Why did primitive people who had no toothbrushes, fluoridated toothpaste, dental floss, or dentists have almost no tooth decay?
Enter the seeds of grasses–grains–and tooth decay exploded. Just look at dental health through the Middle Ages, 17th, 18th, 19th centuries: dental health was a huge public health problems along with cholera and goiters.
Today, we compensate with modern dental hygiene but, if you continue to consume grains (and sugars), you are inviting more dental problems. Banish all grains and you have taken a huge step towards preserving dental health.
Hi everybody, Doctor William Davis, author Wheat Belly and the Undoctored books. I call this “how to divorce your dentist” because there’s so many lessons about diet, when you look at the history of tooth decay. You know, I wish every dentist was an expert in diet, because there’s so many lessons to take from dental health and tooth decay.
Screen text: GRAIN = SEEDS OF GRASSES
Did you know that prior to the consumption of grains (that is the seeds of grasses) that began around 10-12,000 years ago — before the consumption of seeds of grasses, dental decay was very uncommon. A million years ago, 2 million, 3 million years ago, the skulls recovered from back then, nearly always have full mouths of intact healthy teeth — no cavities, no abscess formation, no tooth loss, and these people often lived until age 40, 50, 60 or 70. People did live a long time, if they survived the childhood years.
But they had no dental floss, toothpaste, fluoridated toothpaste, toothbrushes, dentists, fluoridated water, orthodontists. They had no dental hygiene to speak of, short of a twig maybe, to pick out some loose fragments of wild boar they just ate. They had virtually no tooth decay, despite having virtually no dental hygiene.
Screen text: AMYLOPECTINS
Well, why would that be? They didn’t eat grains that contain amylopectins, that rot your teeth. Amylopectins, recall, are the carbohydrates from grains, that are almost instantly turned to sugar in your mouth. It’s like eating a bunch of sugar. Sugar is also a source of dental decay, but we all know that. But we’re told to eat “healthy whole grains”, not told, that the amylopectin carbohydrate rapidly is converted to sugar by the enzyme amylase in your saliva, also in the stomach — it’s converted to sugar — rots your teeth.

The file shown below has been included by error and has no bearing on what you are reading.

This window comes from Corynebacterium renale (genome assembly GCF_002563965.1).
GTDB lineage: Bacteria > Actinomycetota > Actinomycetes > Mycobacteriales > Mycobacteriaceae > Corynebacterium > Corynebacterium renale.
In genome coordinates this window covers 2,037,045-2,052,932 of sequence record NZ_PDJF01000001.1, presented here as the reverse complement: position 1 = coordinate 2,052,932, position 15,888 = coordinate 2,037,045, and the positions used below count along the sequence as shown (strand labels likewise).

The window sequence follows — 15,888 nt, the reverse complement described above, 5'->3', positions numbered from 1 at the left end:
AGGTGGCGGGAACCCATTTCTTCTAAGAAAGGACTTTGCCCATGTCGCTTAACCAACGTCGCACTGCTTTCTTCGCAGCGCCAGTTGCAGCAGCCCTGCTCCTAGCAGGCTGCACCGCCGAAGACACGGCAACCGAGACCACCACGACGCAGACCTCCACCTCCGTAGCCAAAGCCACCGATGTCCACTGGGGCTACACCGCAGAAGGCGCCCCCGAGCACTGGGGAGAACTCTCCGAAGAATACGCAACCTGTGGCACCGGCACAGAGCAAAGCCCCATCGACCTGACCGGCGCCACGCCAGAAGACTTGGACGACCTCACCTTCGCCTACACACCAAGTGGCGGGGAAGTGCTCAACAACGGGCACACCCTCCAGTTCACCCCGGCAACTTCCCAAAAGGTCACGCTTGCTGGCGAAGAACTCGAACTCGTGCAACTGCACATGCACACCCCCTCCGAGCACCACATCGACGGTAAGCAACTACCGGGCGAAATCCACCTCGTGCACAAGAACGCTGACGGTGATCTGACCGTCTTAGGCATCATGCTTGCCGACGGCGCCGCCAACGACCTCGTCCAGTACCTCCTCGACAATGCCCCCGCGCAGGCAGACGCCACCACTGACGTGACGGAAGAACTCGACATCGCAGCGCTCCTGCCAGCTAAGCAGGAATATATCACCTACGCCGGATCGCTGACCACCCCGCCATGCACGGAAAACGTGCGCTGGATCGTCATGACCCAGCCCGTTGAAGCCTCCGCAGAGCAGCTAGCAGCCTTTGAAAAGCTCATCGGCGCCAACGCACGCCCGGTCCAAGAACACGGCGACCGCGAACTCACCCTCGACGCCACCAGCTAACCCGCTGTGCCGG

When humans added the seeds of grasses, grains, like einkorn wheat (the ancient ancestor of modern wheat), or maize and corn, and millet, and other grains, there was an explosion in tooth decay, such that, once people added grains, tooth decay increased to 16 to 49% of all teeth recovered. They were crooked, and rotten, with cavities, and abscess formation, and tooth loss.
In that observation is an astounding insight into dental health. Don’t eat grains, and dental decay and other associated dental problem, plummet. Now, I don’t really mean that you have to divorce your dentist. There’s a good reason to see them, because your prior life may have been filled with grains and sugars, right, so you may have to deal with a dentist just because of prior habits. But once you go grain-free, you will be astounded at how much better dental health can be.
Imagine if we started children out this way, and they didn’t have to deal with tooth decay, tooth loss, tooth aches, all that kind of stuff. And when their adult teeth came in, they’re healthy, aligned properly, and last them a lifetime. You could imagine, if ancient people lost their teeth at age say 11 or 14 or 20, and they’re eating foods they caught, often raw, well you can’t do that, when you’re missing eight teeth, or half of your teeth. You would probably die. It takes a long time, for instance, to chew raw food.
Tooth decay exploded with the introduction of grains. That’s why, if you read historical accounts of the Middle Ages, of the 17th century, 18th century — tooth decay was a huge public health problem. In modern times is not quite the same problem, because we’ve compensated with all these efforts at dental hygiene — toothpaste, etc, dentists.
What if we instead, didn’t become so reliant on dental hygiene alone, and got rid of the food that triggers extravagant tooth decay: grains, the seeds of grasses. So, continue your dental hygiene efforts, but recognize that you’ve taken away this extravagantly effective producer of tooth rot, tooth decay, that is; grains.